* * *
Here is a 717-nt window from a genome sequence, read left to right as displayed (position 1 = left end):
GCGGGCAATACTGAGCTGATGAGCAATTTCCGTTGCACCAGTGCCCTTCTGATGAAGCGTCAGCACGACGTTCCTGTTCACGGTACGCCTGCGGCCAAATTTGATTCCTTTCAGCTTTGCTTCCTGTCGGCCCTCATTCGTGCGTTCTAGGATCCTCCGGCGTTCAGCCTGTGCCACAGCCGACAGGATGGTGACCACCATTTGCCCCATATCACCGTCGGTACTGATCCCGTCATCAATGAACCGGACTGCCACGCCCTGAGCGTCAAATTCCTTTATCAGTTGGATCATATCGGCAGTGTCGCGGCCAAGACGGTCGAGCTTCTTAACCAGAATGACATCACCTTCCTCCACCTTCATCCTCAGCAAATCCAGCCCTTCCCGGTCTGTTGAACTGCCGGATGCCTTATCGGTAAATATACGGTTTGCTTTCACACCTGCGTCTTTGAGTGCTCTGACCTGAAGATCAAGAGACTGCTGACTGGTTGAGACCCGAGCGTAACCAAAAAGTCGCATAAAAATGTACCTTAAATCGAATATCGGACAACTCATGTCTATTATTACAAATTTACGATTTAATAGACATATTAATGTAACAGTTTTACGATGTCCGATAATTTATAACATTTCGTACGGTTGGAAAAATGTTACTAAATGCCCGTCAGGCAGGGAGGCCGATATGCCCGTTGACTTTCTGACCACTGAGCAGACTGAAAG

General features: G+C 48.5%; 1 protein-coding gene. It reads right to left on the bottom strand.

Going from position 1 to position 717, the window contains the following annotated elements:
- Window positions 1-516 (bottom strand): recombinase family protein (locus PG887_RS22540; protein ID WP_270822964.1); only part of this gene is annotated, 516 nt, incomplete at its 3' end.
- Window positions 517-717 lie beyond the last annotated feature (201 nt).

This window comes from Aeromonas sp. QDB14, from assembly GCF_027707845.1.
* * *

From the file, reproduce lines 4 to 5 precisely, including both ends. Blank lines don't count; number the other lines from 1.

Going from position 1 to position 717, the window contains the following annotated elements:
- Window positions 1-516 (bottom strand): recombinase family protein (locus PG887_RS22540; protein ID WP_270822964.1); only part of this gene is annotated, 516 nt, incomplete at its 3' end.